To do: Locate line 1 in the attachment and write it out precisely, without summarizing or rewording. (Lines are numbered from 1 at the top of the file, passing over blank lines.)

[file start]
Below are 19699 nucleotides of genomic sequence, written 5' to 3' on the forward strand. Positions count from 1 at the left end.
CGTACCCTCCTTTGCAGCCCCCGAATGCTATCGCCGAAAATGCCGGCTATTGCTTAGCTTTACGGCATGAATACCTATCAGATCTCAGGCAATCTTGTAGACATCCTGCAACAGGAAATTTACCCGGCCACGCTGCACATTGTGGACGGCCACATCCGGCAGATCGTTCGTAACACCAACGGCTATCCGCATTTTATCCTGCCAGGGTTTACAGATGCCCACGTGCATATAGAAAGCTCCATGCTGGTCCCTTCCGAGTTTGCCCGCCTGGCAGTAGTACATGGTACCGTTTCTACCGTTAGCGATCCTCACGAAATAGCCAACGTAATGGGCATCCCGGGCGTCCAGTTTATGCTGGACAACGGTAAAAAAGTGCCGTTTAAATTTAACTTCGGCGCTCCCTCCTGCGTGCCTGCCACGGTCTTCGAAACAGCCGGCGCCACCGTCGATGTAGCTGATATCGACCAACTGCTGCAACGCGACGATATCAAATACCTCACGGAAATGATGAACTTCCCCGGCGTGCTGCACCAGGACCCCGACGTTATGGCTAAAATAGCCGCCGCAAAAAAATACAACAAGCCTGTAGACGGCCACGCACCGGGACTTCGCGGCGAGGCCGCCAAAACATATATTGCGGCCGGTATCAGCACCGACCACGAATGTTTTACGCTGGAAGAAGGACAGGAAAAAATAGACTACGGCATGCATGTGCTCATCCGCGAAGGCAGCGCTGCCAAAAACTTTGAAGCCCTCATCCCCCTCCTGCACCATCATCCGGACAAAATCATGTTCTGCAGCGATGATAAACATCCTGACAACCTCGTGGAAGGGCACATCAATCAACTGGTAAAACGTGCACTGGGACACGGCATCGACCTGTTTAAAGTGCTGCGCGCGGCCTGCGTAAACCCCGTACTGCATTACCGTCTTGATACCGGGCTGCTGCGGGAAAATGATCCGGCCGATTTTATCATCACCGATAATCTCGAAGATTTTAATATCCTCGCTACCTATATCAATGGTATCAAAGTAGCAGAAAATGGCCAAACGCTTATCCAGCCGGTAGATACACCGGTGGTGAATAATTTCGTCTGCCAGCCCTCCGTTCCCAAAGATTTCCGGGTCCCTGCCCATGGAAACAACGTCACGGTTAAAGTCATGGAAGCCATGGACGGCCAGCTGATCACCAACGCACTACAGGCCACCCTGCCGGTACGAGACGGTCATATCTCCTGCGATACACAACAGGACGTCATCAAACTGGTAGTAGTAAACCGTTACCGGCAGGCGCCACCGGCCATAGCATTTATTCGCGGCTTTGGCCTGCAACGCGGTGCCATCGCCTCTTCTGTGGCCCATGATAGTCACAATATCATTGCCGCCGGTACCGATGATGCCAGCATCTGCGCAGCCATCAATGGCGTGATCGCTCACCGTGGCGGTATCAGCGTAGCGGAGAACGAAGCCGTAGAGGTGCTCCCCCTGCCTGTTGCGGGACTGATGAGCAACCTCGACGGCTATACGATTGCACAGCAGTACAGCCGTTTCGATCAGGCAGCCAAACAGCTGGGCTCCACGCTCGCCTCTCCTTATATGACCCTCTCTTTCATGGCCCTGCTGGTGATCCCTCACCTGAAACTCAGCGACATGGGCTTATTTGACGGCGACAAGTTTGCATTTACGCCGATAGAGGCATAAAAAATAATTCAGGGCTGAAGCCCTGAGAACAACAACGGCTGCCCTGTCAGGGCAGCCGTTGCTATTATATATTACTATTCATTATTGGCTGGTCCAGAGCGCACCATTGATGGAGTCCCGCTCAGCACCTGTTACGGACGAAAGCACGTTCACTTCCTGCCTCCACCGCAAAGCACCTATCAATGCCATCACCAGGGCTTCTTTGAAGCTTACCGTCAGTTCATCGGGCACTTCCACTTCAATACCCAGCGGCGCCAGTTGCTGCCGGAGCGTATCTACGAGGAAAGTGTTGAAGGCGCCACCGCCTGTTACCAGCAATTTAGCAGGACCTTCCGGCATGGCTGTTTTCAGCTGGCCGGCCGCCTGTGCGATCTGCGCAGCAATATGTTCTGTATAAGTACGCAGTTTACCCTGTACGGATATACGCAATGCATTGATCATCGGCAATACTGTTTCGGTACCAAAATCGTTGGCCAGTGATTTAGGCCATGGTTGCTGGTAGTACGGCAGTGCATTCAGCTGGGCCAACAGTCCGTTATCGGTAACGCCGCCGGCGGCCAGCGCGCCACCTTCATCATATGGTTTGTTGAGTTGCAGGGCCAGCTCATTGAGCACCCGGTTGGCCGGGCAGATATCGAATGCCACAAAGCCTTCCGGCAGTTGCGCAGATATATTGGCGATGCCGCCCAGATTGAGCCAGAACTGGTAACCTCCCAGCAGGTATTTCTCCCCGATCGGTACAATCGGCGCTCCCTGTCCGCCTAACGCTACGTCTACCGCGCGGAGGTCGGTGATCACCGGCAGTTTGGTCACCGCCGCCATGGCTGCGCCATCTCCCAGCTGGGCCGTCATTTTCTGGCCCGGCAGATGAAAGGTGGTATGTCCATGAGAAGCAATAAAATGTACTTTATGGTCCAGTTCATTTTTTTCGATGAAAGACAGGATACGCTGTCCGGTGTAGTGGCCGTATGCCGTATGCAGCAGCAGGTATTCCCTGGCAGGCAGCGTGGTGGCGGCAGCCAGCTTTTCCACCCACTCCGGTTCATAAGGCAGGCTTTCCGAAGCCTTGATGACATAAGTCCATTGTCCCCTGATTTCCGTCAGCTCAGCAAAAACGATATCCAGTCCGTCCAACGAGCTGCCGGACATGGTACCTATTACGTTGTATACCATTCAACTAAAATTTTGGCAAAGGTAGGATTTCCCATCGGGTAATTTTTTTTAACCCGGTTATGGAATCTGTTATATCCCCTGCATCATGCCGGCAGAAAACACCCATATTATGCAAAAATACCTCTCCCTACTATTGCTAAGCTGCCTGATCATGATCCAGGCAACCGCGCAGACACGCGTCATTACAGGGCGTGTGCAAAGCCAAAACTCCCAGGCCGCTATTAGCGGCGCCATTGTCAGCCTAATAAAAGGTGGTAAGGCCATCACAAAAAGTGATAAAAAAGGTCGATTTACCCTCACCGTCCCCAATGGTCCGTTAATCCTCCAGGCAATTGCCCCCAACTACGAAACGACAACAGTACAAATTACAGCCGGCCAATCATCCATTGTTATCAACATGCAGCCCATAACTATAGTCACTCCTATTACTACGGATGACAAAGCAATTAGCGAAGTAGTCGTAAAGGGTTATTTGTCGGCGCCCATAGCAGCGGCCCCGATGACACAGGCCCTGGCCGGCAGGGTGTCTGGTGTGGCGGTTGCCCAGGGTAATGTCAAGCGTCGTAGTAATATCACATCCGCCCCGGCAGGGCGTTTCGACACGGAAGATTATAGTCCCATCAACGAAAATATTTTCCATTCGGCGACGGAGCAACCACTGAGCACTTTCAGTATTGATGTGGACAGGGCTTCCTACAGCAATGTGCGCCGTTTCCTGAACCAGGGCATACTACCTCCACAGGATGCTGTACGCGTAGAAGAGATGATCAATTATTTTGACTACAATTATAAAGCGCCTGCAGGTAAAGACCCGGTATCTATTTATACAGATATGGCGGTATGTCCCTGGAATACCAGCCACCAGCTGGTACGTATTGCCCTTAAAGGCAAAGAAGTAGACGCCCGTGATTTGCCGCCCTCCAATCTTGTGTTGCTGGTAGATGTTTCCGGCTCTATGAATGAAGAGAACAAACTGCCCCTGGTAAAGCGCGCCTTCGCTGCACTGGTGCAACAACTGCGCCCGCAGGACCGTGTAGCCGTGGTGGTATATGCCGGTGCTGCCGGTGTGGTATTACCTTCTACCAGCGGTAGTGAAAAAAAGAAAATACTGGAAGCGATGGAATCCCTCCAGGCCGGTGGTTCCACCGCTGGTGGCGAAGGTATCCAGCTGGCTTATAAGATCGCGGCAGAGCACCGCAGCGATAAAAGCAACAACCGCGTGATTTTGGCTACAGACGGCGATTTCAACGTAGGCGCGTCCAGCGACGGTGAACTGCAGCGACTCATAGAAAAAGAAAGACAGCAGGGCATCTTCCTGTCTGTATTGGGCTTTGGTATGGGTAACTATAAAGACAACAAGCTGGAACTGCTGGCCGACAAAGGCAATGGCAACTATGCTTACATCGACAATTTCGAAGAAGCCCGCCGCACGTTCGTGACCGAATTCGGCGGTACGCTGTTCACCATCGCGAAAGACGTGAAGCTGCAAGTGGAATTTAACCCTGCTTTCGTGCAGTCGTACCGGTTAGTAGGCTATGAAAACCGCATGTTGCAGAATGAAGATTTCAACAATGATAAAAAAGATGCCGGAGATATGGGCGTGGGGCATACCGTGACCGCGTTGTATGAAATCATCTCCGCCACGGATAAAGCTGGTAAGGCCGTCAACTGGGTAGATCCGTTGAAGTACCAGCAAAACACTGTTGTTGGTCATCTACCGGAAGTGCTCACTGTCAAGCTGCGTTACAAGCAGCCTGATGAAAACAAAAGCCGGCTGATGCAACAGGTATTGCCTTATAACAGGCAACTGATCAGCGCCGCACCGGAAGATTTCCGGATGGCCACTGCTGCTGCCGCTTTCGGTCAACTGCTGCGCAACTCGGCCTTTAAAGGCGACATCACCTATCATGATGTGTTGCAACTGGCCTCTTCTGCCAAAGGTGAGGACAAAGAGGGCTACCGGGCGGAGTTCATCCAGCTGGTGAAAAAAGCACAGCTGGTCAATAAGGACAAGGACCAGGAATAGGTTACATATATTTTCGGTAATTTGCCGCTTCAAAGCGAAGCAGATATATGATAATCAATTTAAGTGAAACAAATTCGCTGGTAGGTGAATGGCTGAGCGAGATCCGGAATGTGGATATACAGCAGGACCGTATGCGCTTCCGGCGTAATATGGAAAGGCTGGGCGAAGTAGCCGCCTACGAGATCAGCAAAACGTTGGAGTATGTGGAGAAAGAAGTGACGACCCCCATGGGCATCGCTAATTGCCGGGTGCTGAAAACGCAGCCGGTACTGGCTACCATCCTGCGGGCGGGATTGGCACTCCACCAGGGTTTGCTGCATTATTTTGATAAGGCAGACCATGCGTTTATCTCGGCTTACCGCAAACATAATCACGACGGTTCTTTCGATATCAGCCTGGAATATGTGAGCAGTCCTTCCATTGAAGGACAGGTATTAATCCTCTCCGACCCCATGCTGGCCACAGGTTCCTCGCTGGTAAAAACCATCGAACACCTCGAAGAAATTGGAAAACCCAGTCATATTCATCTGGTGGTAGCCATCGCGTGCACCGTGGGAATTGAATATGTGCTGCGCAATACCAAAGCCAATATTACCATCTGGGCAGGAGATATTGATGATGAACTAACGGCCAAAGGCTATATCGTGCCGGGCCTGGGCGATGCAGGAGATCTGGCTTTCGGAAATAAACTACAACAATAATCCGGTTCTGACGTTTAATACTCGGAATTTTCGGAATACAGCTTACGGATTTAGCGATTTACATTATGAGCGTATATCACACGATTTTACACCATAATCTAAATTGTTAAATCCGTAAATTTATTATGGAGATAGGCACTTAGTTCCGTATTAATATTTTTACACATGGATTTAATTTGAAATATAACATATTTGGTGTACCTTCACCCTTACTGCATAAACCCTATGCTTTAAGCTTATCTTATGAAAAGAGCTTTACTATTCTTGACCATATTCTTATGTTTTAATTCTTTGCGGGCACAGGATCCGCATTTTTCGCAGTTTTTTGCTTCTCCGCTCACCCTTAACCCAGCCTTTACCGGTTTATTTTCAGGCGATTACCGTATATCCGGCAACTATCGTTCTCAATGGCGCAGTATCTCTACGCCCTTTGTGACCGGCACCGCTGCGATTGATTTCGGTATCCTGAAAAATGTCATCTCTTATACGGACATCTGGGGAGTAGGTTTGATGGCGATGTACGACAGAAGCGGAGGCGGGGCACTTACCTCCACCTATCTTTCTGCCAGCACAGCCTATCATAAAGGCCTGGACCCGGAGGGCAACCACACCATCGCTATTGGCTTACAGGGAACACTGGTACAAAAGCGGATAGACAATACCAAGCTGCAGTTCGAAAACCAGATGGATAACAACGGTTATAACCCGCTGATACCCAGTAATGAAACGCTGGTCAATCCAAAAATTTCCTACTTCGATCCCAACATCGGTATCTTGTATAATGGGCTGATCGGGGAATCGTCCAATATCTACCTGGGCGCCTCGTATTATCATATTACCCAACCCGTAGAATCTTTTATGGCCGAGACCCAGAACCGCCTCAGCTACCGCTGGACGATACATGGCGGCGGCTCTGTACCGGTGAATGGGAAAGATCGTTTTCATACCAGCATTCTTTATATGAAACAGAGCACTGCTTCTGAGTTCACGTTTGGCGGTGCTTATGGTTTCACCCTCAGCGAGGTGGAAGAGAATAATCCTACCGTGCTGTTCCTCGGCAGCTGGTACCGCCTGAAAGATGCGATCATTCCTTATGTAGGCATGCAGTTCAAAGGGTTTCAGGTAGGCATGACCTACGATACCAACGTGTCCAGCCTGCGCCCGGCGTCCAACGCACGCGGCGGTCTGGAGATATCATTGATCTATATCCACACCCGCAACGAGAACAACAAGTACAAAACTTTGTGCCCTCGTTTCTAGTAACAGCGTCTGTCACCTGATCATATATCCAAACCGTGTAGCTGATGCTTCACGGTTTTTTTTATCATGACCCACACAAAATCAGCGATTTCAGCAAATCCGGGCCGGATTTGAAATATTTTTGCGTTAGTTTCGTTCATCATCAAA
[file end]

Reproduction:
Below are 19699 nucleotides of genomic sequence, written 5' to 3' on the forward strand. Positions count from 1 at the left end.